“As a long-time staff member of JCCC, I totally agree with the no-confidence vote,” said Rita Hartsook, accounting clerk, Financial Services. “If we do not stop this pattern of behavior, what will happen if another incident occurs on campus? More of the same – sweep it under the rug and reward those who participated?”
Duneczky said she hopes to see a change in behavior and a willingness to work with the faculty.
“Where we go from here depends on whether the Board listens or ignores the message,” she said.
“As for the next step, that is largely up to the board members,” said Leiker. “It has been communicated loud and clear that the employees of JCCC are disappointed with present trustee leadership.”

A Call to Action
The discussion of censure and a vote of no confidence appeared on the Faculty Association listserve Sept. 28 and appeared on the blog,, days later.
“I may have been the first to actually suggest a no confidence vote in writing, but the idea had been discussed informally among FA members,” said Leiker. “Same goes for the Ben Hodge censure.”
Leiker addressed comments Hodge has alluded to that the Faculty Association is trying to capitalize on the Carlsen scandal to push its own agenda.
“I think the results of the vote shatter the illusion offered by some that this expression of discontent is merely the work of a few radicals in the Faculty Association,” said Leiker. “Most of the bargaining unit of faculty -- FA members and not, regardless of political affiliation -- turned out to vote, as did many staff, administrators, and part-time employees.”
“The faculty can do what they choose to do,” said Ben Hodge, trustee. “I fully support their large amount of workplace freedoms.
"I hope that they appreciate that they are free to do what, in most workplaces, people are not free to do.”
Both Leiker and Bryant have called on the campus community to take action with their votes.
“Voters in Johnson County need to take notice of this as well and elect trustees who understand the meaning of collegiality and have a proven record of working with educated professionals in a democratic environment,” said Leiker.
“There are more of us than there are of them and we have to keep the issues out there for everyone, both on and off campus, to see,” said Bryant. “An election is coming and we can make a difference.”

An Unexpected Result
While a vote of No Confidence may seem divisive, many on campus say it has actually unified the campus.
“In this case, the vote created community throughout the college, which had been absent to a large degree,” said Betty Bullock, professor of Sociology. “It allowed all college employees the opportunity to voice their concerns and see they were not alone.
“The actual ballot area provided a common gathering place and an opportunity for informal sharing among colleagues we do not often get to see on a regular basis.”
Bullock said in creating solidarity, the vote moved the campus toward healing.
“I wanted to express my feeling through voting,” said Jeanne Walsh, assistant dean of Nursing. “It's important we show as a group the fact that there is a unity among all of us no matter how we vote. I think it's fantastic. I've never seen anything like it in 17 years.”
Contact Miguel M. Morales, news editor at

AWARD: Go for the GOLD!

The Ledger Named Gold Medalist
The Campus Ledger
, the student newspaper of Johnson County Community College, received a Gold Medalist rating from the Columbia Scholastic Press Association in a critique of its 2005-06 issues.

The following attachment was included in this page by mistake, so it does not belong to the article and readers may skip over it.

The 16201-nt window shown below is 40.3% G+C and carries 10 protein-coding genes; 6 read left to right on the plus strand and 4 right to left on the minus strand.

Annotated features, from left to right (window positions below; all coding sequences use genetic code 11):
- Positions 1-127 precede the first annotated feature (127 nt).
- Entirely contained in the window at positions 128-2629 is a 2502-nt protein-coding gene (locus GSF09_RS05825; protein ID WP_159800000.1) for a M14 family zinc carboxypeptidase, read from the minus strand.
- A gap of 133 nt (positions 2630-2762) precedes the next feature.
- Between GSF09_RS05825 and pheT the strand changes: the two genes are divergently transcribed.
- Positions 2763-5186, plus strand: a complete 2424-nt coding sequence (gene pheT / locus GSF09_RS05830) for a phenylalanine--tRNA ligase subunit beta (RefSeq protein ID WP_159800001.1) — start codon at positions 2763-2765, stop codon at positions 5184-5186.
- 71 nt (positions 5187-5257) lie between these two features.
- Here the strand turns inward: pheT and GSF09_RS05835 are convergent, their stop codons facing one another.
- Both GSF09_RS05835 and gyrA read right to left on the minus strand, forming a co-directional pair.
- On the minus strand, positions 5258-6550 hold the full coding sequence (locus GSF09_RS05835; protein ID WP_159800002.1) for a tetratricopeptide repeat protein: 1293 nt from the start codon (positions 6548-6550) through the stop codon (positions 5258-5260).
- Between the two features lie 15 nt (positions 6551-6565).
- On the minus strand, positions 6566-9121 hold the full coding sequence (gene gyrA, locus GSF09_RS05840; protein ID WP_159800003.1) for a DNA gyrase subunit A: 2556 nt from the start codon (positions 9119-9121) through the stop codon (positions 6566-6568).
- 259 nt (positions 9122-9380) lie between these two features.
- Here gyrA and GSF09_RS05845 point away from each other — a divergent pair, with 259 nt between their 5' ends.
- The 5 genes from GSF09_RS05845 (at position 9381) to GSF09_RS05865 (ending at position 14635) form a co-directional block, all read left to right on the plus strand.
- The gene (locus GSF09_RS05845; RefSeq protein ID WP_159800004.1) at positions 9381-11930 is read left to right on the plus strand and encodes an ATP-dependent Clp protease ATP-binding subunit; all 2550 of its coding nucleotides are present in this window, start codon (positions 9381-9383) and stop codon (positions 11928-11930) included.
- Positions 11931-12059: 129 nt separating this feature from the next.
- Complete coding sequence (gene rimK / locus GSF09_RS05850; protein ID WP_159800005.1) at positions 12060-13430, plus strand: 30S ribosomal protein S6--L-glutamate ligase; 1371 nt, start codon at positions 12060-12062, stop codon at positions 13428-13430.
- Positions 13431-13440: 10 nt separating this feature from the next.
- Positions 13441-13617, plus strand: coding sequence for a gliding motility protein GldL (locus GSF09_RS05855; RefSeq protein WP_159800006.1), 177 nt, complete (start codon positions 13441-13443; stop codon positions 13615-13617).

The Campus Ledger earned 966 of a possible 1,000 points.

The judge wrote, "You cover your campus very well … Nice reporting jobs on the President/harassment issues in the April 13 paper! Facts weren't sensationalized, but were documented and attributed correctly."

The judge also wrote, "You've clearly worked very hard to produce a fine, well-planned publication worthy of the 'Gold' desigation!"

The editors of the 2005-06 Ledger were Joshua Seiden, Matthew Walsh, Miguel Morales and Aaron Whitebread. The adviser was Anne Christiansen-Bullers.

November 1, 2006

AWARD: First Amendment Grant

CMA awards The Campus Ledger First Amendment Grant
College Media Advisers awarded The Campus Ledger it's Ingelhart First Amendment Fund grant. The grant of $1,000 will allow The Ledger to hold a First Amendment week to coincide with "Sunshine Week" March 11-17, 2007. Earlier this summer, The Ledger earned a First Amendment award from the Society of Professional Jounrlaists.

From CMA:
In a time of world turmoil, some urge giving up basic rights to preserve security.
Others counter that what good is heightened security if we must give up the rights that are at the core of our freedom. It will not be easy to broaden everyone’s attitudes about the First Amendment, but it needs to be done. And, in the world of student media advising, with what many view as a challenge to the rights of our students and the erosion of their First Amendment protections, the time is now to provide educational outreach.

This is where CMA can help.

The grants will be awarded to CMA members to underwrite programs designed to elevate awareness of First Amendment freedoms on an individual campus. A total of Five (5) grant awards of up to $1,000 each will be awarded this year.

The Ingelhart First Amendment Fund was established by College Media Advisers Inc. and donors to educate students about freedoms protected by the First Amendment.

The fund is named for retired Ball State University journalism professor and First Amendment scholar Louis E. Ingelhart, who has dedicated much of his life to studying, writing about and teaching the First Amendment.

AWARD: Best in Show

The CAMPUS LEDGER Wins Second Place
The Campus Ledger, the student newspaper of Johnson County Community College, won second place in the "Best of Show" contest at the National Media Convention Oct. 25-29 in St. Louis.

Single issues from newspapers across the country were judged on both design and content in the on-site contest.